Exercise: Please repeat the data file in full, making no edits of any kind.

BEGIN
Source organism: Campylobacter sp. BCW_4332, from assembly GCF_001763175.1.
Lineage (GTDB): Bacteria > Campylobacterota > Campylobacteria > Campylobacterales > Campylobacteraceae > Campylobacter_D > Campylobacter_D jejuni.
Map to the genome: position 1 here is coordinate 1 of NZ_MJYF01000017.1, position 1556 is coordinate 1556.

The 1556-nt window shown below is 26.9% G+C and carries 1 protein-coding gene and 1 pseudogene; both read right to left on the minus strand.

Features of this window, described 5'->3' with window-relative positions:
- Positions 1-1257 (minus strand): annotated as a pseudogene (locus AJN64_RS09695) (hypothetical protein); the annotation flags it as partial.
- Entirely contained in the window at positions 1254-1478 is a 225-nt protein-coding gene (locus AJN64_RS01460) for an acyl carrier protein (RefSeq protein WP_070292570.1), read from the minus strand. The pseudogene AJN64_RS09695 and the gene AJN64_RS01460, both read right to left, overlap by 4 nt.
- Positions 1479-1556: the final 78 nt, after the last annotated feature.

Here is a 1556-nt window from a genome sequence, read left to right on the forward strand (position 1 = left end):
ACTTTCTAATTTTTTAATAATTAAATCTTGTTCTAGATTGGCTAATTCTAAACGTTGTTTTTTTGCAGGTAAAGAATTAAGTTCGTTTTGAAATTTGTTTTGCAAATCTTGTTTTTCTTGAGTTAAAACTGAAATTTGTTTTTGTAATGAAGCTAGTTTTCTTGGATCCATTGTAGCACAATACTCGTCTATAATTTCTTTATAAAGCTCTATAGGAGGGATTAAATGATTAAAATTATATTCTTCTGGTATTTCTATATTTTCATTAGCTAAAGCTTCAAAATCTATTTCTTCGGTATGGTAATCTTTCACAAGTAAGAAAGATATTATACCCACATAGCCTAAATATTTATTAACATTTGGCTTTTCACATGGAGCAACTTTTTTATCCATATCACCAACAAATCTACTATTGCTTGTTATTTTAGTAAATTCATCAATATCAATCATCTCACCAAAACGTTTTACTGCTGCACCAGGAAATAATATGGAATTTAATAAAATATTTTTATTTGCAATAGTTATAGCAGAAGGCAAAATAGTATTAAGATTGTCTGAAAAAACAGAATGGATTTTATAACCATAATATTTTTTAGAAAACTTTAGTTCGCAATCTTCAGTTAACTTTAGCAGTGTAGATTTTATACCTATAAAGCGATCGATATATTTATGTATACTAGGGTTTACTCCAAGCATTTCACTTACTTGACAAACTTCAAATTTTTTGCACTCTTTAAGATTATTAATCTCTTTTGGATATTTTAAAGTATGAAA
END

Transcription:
Source organism: Campylobacter sp. BCW_4332, from assembly GCF_001763175.1.
Lineage (GTDB): Bacteria > Campylobacterota > Campylobacteria > Campylobacterales > Campylobacteraceae > Campylobacter_D > Campylobacter_D jejuni.
Map to the genome: position 1 here is coordinate 1 of NZ_MJYF01000017.1, position 1556 is coordinate 1556.

The 1556-nt window shown below is 26.9% G+C and carries 1 protein-coding gene and 1 pseudogene; both read right to left on the minus strand.

Features of this window, described 5'->3' with window-relative positions:
- Positions 1-1257 (minus strand): annotated as a pseudogene (locus AJN64_RS09695) (hypothetical protein); the annotation flags it as partial.
- Entirely contained in the window at positions 1254-1478 is a 225-nt protein-coding gene (locus AJN64_RS01460) for an acyl carrier protein (RefSeq protein WP_070292570.1), read from the minus strand. The pseudogene AJN64_RS09695 and the gene AJN64_RS01460, both read right to left, overlap by 4 nt.
- Positions 1479-1556: the final 78 nt, after the last annotated feature.

Here is a 1556-nt window from a genome sequence, read left to right on the forward strand (position 1 = left end):
ACTTTCTAATTTTTTAATAATTAAATCTTGTTCTAGATTGGCTAATTCTAAACGTTGTTTTTTTGCAGGTAAAGAATTAAGTTCGTTTTGAAATTTGTTTTGCAAATCTTGTTTTTCTTGAGTTAAAACTGAAATTTGTTTTTGTAATGAAGCTAGTTTTCTTGGATCCATTGTAGCACAATACTCGTCTATAATTTCTTTATAAAGCTCTATAGGAGGGATTAAATGATTAAAATTATATTCTTCTGGTATTTCTATATTTTCATTAGCTAAAGCTTCAAAATCTATTTCTTCGGTATGGTAATCTTTCACAAGTAAGAAAGATATTATACCCACATAGCCTAAATATTTATTAACATTTGGCTTTTCACATGGAGCAACTTTTTTATCCATATCACCAACAAATCTACTATTGCTTGTTATTTTAGTAAATTCATCAATATCAATCATCTCACCAAAACGTTTTACTGCTGCACCAGGAAATAATATGGAATTTAATAAAATATTTTTATTTGCAATAGTTATAGCAGAAGGCAAAATAGTATTAAGATTGTCTGAAAAAACAGAATGGATTTTATAACCATAATATTTTTTAGAAAACTTTAGTTCGCAATCTTCAGTTAACTTTAGCAGTGTAGATTTTATACCTATAAAGCGATCGATATATTTATGTATACTAGGGTTTACTCCAAGCATTTCACTTACTTGACAAACTTCAAATTTTTTGCACTCTTTAAGATTATTAATCTCTTTTGGATATTTTAAAGTATGAAA